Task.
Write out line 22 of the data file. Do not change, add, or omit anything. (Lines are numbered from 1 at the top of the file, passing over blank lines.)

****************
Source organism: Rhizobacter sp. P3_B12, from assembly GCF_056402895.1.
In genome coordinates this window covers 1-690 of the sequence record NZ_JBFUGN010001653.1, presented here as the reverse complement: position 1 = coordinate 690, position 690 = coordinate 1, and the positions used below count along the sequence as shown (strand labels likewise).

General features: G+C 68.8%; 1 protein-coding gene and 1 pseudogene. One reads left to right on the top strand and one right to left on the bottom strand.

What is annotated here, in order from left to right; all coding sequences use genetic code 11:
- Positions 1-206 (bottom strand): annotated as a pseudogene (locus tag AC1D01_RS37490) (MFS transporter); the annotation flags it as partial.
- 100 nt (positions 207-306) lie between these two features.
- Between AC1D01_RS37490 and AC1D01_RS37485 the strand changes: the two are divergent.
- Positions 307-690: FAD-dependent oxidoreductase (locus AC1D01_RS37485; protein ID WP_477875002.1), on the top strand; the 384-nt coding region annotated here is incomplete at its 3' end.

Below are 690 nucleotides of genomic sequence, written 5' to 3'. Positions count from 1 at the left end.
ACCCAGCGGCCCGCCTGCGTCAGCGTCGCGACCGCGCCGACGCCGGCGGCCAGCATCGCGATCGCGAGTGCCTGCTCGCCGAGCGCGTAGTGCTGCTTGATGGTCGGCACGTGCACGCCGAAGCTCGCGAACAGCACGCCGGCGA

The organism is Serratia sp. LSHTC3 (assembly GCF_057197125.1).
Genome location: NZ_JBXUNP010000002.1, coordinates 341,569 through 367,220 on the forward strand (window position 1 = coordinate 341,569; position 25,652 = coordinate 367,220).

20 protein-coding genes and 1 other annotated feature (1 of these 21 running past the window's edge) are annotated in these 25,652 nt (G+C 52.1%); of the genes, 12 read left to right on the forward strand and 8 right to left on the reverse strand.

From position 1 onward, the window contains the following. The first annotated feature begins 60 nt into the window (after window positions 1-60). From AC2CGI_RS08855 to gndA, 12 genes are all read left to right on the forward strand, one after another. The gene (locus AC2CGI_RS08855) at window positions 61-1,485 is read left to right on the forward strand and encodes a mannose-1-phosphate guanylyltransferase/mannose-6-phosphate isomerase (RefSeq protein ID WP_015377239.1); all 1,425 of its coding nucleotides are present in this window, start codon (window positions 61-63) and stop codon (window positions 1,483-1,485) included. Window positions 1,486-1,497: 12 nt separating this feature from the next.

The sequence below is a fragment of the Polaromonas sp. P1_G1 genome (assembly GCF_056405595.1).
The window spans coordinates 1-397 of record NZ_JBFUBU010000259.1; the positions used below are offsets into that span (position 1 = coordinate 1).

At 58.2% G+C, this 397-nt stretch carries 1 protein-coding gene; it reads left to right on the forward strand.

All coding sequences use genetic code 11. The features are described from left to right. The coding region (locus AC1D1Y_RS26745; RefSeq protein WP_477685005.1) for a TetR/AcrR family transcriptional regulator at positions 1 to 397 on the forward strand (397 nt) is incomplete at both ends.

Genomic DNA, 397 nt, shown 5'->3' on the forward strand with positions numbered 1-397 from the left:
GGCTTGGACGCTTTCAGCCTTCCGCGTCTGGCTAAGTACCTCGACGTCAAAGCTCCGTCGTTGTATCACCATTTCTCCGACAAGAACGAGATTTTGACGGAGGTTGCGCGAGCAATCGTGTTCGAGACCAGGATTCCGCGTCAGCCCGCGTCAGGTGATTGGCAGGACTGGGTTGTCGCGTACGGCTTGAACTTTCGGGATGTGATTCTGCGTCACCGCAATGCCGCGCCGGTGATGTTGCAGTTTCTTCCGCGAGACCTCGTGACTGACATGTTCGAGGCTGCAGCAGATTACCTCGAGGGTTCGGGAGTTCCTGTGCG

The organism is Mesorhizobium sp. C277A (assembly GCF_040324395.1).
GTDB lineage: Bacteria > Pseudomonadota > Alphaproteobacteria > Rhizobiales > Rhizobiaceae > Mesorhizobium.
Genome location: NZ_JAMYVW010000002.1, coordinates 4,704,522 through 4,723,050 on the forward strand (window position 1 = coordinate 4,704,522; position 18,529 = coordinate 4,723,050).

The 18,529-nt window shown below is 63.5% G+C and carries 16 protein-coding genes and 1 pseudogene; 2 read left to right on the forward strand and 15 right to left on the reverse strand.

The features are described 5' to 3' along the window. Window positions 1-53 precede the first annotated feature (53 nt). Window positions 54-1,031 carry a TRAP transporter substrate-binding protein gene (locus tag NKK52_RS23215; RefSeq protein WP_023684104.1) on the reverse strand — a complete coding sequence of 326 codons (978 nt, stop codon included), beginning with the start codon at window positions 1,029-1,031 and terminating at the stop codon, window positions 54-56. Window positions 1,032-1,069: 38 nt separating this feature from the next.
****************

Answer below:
GTDB lineage: Bacteria > Pseudomonadota > Alphaproteobacteria > Rhizobiales > Rhizobiaceae > Mesorhizobium.